Voyager bankruptcy – what account holders need to know


Voyager Digital Ltd., filed for Chapter 11 bankruptcy on Tuesday, effectively bringing to the fore one question – what next for its account holders?

Not to go into the details of it, here is the simple truth – customers might not receive all the crypto they deposited.

Here is what Voyager has said about its account holders: they fall into a class of claims that is entitled to vote on whether to accept or reject settlement proposals arrived at as part of the Chapter 11 process.

‘Impaired’ group

The company says the account holders’ group is “impared”, which means users are unlikely to receive whatever deposits they had with the crypto lender. Note that with Voyager, it’s “not your keys, not your crypto.” All crypto deposits go into the company’s wallets and from where they are loaned out.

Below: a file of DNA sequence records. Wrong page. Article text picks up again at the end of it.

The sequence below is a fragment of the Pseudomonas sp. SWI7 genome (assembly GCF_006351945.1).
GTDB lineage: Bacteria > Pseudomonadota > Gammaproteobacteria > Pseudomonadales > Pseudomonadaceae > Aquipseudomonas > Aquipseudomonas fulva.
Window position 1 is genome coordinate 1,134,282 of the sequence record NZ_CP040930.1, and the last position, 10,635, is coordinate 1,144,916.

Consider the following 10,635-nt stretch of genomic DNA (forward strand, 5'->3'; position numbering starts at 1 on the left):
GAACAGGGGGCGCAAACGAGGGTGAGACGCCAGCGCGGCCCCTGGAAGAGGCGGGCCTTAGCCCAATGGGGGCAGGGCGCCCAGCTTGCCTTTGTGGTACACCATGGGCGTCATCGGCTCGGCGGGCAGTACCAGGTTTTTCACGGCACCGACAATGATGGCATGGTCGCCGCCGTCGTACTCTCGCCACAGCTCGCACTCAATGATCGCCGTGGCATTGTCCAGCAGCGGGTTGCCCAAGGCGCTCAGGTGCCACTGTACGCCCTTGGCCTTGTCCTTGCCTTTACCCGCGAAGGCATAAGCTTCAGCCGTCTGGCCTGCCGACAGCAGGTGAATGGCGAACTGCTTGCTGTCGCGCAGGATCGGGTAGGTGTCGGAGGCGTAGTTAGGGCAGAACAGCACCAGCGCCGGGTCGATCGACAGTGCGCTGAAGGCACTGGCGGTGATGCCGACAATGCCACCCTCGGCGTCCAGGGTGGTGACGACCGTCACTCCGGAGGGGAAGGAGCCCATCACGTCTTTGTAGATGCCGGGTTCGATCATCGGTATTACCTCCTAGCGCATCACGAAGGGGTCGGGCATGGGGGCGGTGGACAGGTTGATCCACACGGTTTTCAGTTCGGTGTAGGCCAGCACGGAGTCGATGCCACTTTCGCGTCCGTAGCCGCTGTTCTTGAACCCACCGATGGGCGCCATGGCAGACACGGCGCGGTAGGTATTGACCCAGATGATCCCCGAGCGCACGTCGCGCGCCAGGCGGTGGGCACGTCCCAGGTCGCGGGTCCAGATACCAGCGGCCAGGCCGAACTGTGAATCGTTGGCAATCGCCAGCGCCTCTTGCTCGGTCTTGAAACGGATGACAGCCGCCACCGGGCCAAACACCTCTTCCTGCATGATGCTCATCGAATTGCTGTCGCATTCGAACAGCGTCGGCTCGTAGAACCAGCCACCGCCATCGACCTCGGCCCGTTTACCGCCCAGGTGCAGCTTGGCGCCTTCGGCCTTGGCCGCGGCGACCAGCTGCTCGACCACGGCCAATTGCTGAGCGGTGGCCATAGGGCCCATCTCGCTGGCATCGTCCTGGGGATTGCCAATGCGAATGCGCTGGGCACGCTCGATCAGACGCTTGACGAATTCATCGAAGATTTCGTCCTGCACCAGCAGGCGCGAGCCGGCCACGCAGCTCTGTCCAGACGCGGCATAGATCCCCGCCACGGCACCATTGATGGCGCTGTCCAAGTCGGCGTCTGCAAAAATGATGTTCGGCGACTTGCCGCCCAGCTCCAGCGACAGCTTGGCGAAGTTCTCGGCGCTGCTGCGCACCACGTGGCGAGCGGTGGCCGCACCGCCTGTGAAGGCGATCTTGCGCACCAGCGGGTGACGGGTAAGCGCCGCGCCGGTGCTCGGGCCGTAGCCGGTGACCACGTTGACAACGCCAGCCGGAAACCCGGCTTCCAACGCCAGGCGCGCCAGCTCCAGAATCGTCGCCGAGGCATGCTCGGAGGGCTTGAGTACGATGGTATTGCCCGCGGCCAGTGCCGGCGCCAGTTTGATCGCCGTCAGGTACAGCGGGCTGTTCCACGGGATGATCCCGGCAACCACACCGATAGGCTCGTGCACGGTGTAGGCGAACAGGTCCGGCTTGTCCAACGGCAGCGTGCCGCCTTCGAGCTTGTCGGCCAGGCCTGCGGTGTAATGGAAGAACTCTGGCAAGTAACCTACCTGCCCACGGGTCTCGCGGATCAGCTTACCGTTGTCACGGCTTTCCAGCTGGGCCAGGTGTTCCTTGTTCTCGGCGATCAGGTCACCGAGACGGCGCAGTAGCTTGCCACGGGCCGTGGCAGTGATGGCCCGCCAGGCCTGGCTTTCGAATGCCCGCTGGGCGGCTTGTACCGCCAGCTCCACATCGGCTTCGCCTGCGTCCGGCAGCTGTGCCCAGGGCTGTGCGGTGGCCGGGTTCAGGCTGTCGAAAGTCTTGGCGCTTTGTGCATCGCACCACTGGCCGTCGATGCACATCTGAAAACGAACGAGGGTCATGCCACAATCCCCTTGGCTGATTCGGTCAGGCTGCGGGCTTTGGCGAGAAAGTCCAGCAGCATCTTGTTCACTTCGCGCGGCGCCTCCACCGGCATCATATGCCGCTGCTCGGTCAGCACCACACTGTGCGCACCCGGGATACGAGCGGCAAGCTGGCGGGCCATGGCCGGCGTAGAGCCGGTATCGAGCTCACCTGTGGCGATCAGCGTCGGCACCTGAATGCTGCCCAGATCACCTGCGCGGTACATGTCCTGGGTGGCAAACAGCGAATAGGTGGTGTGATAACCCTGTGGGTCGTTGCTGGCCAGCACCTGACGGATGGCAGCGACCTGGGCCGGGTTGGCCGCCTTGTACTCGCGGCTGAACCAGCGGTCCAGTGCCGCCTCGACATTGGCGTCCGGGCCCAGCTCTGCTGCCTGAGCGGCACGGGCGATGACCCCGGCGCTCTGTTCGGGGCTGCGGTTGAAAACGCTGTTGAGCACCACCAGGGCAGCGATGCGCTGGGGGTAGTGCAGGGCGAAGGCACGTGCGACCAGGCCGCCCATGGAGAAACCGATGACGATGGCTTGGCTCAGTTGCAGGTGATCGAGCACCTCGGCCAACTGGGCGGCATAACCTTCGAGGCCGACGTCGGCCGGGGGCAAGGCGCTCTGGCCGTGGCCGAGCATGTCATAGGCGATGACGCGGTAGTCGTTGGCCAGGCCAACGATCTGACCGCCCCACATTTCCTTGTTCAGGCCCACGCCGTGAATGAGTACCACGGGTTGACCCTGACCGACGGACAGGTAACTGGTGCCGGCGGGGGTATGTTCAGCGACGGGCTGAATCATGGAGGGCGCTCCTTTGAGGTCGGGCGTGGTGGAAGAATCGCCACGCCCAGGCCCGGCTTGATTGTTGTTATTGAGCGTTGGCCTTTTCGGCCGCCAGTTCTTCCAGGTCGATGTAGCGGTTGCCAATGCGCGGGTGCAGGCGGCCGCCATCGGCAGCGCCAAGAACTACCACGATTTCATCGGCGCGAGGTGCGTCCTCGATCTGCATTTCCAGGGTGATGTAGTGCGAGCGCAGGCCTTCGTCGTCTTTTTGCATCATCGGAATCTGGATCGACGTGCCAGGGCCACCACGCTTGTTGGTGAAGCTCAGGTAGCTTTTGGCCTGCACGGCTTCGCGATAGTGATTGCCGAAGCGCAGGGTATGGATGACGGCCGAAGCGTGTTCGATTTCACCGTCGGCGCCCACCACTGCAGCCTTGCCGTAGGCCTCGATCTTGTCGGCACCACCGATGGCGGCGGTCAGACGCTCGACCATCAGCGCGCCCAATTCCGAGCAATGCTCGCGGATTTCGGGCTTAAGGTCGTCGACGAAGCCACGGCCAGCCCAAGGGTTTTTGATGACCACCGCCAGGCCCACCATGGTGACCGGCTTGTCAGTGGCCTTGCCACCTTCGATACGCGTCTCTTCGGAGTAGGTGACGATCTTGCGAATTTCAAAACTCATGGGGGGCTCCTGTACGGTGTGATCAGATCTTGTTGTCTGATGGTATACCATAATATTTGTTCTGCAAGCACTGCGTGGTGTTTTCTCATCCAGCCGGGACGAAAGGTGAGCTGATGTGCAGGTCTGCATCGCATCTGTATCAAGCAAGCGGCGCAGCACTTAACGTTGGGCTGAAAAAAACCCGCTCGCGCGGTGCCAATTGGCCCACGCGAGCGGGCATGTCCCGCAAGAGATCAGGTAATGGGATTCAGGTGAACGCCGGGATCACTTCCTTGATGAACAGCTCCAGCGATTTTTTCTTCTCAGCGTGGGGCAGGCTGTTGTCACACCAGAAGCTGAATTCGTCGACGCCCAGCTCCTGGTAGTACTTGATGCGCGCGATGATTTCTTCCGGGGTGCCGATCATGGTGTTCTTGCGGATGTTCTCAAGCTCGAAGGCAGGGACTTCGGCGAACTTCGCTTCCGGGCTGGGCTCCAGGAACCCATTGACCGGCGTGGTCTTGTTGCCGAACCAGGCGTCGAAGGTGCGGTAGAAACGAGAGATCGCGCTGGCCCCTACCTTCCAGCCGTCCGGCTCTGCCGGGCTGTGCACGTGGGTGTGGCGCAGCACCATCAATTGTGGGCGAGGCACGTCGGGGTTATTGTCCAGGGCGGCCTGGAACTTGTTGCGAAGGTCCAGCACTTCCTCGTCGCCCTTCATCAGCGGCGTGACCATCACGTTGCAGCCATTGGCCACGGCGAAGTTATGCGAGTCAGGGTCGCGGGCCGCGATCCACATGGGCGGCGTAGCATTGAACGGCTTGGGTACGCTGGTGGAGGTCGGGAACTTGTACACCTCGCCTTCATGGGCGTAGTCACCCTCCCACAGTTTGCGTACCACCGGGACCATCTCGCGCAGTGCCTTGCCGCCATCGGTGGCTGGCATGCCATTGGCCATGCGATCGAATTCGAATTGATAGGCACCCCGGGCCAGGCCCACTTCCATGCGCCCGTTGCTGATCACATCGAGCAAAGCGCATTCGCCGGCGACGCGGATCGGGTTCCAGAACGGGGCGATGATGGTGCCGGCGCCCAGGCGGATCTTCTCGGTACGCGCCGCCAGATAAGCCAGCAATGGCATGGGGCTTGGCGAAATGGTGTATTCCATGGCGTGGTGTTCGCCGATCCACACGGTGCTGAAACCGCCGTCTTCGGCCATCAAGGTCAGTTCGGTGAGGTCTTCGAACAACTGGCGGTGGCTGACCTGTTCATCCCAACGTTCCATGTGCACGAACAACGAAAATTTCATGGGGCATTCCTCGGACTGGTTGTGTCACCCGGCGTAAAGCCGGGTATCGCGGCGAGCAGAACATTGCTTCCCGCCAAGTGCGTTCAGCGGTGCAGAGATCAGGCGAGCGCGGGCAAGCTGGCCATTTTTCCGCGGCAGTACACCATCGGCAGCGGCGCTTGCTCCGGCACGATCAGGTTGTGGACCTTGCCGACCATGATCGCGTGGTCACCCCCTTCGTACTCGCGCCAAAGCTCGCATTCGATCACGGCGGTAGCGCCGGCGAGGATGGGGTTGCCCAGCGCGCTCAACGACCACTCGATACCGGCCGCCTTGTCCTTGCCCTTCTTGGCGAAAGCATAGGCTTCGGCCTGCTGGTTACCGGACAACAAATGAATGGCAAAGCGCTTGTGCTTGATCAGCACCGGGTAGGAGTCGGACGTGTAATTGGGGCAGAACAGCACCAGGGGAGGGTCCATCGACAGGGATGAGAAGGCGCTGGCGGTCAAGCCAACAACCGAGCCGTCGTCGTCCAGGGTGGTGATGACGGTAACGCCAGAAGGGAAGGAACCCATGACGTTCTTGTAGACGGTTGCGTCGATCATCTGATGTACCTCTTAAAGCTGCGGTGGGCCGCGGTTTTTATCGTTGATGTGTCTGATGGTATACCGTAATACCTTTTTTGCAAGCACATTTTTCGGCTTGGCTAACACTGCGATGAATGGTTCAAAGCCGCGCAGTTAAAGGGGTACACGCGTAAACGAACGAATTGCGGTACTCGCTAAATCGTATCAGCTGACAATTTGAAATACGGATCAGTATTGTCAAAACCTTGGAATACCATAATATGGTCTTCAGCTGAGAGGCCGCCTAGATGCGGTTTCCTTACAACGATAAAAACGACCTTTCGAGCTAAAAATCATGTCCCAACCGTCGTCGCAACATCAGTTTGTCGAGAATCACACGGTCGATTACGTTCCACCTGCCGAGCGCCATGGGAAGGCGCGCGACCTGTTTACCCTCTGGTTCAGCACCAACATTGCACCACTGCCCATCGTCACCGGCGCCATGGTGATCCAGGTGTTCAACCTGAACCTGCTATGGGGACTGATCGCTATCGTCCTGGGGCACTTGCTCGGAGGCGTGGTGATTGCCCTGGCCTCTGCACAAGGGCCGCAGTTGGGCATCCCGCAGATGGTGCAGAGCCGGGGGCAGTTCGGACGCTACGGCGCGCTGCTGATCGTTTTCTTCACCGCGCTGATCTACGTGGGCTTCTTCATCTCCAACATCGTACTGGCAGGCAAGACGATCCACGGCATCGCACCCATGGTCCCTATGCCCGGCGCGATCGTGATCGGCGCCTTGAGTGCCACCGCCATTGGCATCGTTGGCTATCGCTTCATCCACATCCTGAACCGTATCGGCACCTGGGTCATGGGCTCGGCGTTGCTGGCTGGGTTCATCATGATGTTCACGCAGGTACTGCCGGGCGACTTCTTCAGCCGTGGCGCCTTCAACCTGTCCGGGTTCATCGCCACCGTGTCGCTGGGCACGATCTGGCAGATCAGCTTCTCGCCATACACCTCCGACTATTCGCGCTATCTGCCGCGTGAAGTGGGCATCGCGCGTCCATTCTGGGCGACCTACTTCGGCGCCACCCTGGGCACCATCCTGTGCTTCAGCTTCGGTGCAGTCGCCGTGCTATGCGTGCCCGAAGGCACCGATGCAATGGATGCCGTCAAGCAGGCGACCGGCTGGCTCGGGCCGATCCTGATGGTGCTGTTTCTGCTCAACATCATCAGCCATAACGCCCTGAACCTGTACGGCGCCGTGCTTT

So accepting the claim allocation as envisioned in the bankruptcy plan would see users receive, not the Bitcoin, or other digital assets they deposited, but a combination of a bit of everything available.

The bankruptcy filing provides for a “pro rata share” of the account holder’s deposited crypto (still held by the company), an allocation of the Voyager stock after reorganization, the company’s native tokens and funds recovered from collapsed crypto hedge fund Three Arrows Capital (3AC).

Voyager CEO Stephen Ehrlich said in a statement:

It’s important to note that as part of this announcement we are confirming that customers with USD deposits in their account(s) will receive access to those funds after a reconciliation and fraud prevention process is completed with Metropolitan Commercial Bank.

Voyager has said it holds roughly $1.3 billion worth of various crypto assets. It also had loan claims of more than $650 million against 3AC, while its account at the Metropolitan Commercial Bank had over $350 million cash.

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